- First sets of tri-folds: Dust with more of the same flour, cover with plastic wrap and press with the rolling-pin to flatten but making sure you don’t pop the butter through the dough. That is very important. Once it is pressed and flattened, roll the dough so that it is 3 times longer than wide (wide side is always facing you). Brush off the excess flour with a pastry brush. Fold the dough from the length ends like a business letter – in thirds – a tri fold. Brush off excess flour as you go. Turn the folded dough package 90 degrees, clock wise and repeat that process. Wrap in plastic wrap and refrigerate the dough for at least an hour and more is fine. What the dough looks like: It won’t be sticky, but it will look rather rough yet. But it should fold without cracking. See trouble shooting if it cracks.
- Repeat the process: press, roll, tri-fold: turn, press, roll, tri-fold: refrigerate
- Repeat the process: press, roll, tri-fold: turn, press, roll, book-fold, refrigerate overnight. Book fold description: Brush off excess flour. Take each end (length) and bring those to meet in the center like you are bringing pages of a book to the center. Brush off any excess flour again. Now bring one side over the other just like closing a book. Wrap in plastic and refrigerate overnight. What the dough looks like: smooth, smooth, smooth. You might see some butter but it will be under the layers of dough. You should not see much butter. Butter might poke out of the edges – pay no attention. If you’ve been pressing rather than rolling you will have great layers within the dough but you should not be able to see any visible layers. The dough should fold easily with no cracking at all.
- Prepare two baking sheets by lining them with parchment.
- Rolling the croissants: Press the dough and roll exactly as before. This time you are rolling the dough into a rectangle about 25 inches long by 9 inches wide (the 9 inch wide side is facing you). It should be about 1/8 inch thick – take care to roll the evenly so it is the same thickness throughout.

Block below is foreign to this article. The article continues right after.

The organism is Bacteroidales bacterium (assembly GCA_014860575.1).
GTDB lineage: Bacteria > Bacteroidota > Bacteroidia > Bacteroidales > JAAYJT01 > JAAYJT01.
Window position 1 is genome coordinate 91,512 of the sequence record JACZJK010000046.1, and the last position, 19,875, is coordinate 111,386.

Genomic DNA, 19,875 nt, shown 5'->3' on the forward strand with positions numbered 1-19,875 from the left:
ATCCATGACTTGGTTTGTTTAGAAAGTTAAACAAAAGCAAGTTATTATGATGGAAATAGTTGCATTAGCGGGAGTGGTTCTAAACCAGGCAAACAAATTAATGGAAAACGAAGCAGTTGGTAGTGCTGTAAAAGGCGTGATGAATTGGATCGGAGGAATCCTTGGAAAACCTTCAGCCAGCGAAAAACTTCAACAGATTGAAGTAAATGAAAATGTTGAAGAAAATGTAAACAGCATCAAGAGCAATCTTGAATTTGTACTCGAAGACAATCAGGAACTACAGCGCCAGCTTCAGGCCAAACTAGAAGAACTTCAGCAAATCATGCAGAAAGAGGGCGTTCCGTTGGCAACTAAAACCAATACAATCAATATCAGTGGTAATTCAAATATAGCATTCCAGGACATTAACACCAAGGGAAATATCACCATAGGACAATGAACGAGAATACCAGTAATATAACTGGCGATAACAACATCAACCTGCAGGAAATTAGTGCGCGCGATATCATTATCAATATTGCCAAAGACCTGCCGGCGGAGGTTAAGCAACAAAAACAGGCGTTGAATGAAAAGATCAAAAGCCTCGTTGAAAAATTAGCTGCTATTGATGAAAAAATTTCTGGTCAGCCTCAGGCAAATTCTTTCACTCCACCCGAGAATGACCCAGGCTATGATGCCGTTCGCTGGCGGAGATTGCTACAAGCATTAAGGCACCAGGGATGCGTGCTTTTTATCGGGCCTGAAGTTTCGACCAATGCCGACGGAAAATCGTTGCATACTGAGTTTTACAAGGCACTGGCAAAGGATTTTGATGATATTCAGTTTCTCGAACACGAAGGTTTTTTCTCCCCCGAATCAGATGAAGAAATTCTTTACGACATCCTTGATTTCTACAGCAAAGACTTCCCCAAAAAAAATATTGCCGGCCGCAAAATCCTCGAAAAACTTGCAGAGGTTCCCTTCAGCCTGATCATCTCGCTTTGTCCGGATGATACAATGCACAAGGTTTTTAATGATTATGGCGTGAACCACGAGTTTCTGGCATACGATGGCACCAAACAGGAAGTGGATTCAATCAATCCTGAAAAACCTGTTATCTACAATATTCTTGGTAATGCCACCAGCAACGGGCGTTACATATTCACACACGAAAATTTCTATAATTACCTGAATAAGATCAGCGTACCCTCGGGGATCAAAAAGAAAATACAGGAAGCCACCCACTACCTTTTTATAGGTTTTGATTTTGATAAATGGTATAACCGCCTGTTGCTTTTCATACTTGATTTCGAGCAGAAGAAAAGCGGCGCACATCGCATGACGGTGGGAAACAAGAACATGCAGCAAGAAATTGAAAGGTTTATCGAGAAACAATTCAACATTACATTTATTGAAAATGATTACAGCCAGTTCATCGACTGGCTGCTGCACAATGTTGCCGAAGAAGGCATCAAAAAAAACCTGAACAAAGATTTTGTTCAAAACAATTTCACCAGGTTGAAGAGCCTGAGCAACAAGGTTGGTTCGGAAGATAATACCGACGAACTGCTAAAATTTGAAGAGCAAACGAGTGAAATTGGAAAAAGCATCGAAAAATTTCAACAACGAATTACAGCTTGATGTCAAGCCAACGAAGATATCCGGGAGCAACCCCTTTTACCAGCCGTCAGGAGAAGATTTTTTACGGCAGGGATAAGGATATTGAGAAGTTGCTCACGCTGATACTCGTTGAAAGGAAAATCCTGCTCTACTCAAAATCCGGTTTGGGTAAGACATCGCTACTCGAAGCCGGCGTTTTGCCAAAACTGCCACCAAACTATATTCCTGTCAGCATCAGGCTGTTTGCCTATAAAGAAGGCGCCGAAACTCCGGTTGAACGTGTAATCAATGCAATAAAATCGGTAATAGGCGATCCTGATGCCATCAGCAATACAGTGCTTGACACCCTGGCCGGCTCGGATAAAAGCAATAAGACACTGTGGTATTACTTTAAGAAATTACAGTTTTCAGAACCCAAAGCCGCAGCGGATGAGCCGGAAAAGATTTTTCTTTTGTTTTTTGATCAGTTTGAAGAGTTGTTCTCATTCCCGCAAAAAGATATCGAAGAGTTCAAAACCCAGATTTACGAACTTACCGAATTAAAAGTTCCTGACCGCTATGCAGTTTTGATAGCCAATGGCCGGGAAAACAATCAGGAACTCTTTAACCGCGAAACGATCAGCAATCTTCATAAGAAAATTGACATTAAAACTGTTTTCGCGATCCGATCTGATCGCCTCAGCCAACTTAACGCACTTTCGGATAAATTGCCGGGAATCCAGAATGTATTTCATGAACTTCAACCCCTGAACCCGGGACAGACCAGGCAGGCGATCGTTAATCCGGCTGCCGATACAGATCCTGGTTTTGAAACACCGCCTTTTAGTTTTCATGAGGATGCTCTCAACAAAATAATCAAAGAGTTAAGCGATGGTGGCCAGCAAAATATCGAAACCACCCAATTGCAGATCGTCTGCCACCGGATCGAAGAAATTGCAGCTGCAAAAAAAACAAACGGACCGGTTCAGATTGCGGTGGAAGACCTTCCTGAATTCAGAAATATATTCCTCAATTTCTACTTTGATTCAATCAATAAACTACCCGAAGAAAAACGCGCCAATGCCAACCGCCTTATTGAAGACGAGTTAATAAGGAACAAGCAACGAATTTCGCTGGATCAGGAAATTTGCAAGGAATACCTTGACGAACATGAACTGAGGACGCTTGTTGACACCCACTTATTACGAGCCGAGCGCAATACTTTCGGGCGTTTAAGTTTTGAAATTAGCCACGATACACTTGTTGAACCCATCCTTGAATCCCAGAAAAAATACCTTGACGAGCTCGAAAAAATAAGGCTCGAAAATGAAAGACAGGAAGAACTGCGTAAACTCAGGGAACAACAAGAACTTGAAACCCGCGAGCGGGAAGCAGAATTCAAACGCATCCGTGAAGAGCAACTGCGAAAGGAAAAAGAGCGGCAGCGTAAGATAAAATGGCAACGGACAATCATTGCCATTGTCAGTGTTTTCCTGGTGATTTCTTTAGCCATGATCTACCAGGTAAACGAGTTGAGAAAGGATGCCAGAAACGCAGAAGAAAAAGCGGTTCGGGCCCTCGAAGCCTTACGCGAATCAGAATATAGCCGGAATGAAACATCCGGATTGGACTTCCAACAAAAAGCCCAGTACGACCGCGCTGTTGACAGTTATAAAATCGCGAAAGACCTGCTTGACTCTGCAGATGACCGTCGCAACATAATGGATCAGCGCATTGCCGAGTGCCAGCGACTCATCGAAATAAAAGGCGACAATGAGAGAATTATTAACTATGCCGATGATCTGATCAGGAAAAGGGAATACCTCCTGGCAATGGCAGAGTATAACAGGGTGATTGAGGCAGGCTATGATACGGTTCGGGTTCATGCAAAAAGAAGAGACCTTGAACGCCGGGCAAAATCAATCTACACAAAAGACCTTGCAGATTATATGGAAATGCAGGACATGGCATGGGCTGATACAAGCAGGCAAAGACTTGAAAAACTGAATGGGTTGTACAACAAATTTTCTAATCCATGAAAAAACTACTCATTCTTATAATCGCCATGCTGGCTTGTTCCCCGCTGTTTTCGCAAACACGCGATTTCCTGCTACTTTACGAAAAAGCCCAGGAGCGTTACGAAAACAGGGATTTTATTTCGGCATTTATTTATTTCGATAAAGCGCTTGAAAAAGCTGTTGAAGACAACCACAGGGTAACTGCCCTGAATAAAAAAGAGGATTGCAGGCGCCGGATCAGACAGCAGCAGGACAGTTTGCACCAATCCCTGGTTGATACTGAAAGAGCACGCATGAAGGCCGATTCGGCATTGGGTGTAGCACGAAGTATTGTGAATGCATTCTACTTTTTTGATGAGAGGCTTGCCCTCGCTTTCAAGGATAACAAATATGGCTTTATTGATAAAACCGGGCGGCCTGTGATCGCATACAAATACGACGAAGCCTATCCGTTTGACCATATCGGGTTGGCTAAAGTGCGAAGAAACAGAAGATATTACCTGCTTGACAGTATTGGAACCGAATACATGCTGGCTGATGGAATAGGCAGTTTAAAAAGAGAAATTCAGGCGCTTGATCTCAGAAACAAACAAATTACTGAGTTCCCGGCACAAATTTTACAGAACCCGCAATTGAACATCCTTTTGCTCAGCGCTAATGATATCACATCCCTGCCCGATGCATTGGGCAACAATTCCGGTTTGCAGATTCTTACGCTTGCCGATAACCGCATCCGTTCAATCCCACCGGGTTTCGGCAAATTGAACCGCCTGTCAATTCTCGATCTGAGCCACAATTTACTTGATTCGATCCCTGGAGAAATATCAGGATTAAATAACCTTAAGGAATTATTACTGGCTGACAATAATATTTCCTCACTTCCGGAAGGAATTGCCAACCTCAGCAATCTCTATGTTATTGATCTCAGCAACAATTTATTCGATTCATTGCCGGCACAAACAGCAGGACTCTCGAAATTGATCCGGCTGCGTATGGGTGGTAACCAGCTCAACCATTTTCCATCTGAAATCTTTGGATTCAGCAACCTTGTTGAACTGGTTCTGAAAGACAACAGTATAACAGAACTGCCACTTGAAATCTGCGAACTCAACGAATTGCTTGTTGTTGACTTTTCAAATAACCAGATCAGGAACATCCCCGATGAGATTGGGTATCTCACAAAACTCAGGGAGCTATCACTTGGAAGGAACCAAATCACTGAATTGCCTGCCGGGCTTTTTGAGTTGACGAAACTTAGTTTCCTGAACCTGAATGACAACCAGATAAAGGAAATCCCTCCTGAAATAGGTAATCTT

- Trim the edges using a pizza cutter so that you have a nice, clean edged rectangle.
- Using the pizza cutter, mark off every 5 inches and slice vertically through the width. You should end up with 5 pieces about 5 inches wide by 9 inches tall. For regular croissants, use the pizza cutter to cut each of those pieces in two from opposite corner to opposite corner creating triangles. You should get two triangles out of each piece. They aren’t perfect triangles – but don’t worry about that.
- For Pain au Chocolat, leave the pieces 5×9 inches. Cut each of those in two so that they now measure 5 by 4.5 inches.
- For regular croissants take each triangle and brush off the excess flour. Pick it up from the bottom of the triangle and try to gently work it into a straighter bottom. If it feels like it will break, don’t work it. Make a small vertical slice in the bottom of the triangle and begin rolling up by fanning out those flaps keeping the dough rolling evenly. The tip should be on the bottom when you are done, like a little tail. See JoePastry link in the post (croissants) for a photo of what that looks like.
- Place on the parchment lined baking sheet and repeat. Leave a couple of inches between each croissant.
- For Pain au chocolat: Place about 6 bittersweet chocolate chips or disks at one end of each of the square pieces of croissant dough. Roll up. Place seam side down about 2 inches apart on the prepared parchment lined baking sheet.
- Cover with plastic wrap and let them rise (proof) about an hour to 1.5 hours only. Over proofing will make them deflate in the oven and leak butter.
- Preheat oven to 400 degrees. Remove plastic wrap and brush the croissants with the egg wash 3x. Begin at one end of the pan and repeat twice more. Bake at 400 for 2 to 3 minutes and then turn oven to 350 and bake about 18-20 minutes more or just until they are dark golden brown, have risen and their internal temperature is 200 degrees. Don’t over bake them. Let them cool about 30 minutes for best flavor – if you can wait that long. Try – it is worth it.